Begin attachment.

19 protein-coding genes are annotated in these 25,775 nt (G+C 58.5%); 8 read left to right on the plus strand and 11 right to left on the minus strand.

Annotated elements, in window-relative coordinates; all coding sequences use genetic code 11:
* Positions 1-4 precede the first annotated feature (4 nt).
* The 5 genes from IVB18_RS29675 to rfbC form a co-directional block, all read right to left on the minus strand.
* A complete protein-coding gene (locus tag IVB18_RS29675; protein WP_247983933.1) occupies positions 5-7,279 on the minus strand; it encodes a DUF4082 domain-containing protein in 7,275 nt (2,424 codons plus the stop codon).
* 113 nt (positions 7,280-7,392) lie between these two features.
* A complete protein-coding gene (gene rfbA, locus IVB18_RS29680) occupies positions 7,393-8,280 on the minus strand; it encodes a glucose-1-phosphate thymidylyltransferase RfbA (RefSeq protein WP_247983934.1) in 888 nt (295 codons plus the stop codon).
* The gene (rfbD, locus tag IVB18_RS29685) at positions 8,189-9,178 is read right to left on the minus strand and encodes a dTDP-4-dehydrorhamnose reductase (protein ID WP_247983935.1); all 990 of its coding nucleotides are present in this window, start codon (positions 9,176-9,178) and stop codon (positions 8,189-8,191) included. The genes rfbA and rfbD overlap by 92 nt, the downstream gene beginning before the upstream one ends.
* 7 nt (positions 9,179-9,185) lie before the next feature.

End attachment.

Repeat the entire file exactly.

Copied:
19 protein-coding genes are annotated in these 25,775 nt (G+C 58.5%); 8 read left to right on the plus strand and 11 right to left on the minus strand.

Annotated elements, in window-relative coordinates; all coding sequences use genetic code 11:
* Positions 1-4 precede the first annotated feature (4 nt).
* The 5 genes from IVB18_RS29675 to rfbC form a co-directional block, all read right to left on the minus strand.
* A complete protein-coding gene (locus tag IVB18_RS29675; protein WP_247983933.1) occupies positions 5-7,279 on the minus strand; it encodes a DUF4082 domain-containing protein in 7,275 nt (2,424 codons plus the stop codon).
* 113 nt (positions 7,280-7,392) lie between these two features.
* A complete protein-coding gene (gene rfbA, locus IVB18_RS29680) occupies positions 7,393-8,280 on the minus strand; it encodes a glucose-1-phosphate thymidylyltransferase RfbA (RefSeq protein WP_247983934.1) in 888 nt (295 codons plus the stop codon).
* The gene (rfbD, locus tag IVB18_RS29685) at positions 8,189-9,178 is read right to left on the minus strand and encodes a dTDP-4-dehydrorhamnose reductase (protein ID WP_247983935.1); all 990 of its coding nucleotides are present in this window, start codon (positions 9,176-9,178) and stop codon (positions 8,189-8,191) included. The genes rfbA and rfbD overlap by 92 nt, the downstream gene beginning before the upstream one ends.
* 7 nt (positions 9,179-9,185) lie before the next feature.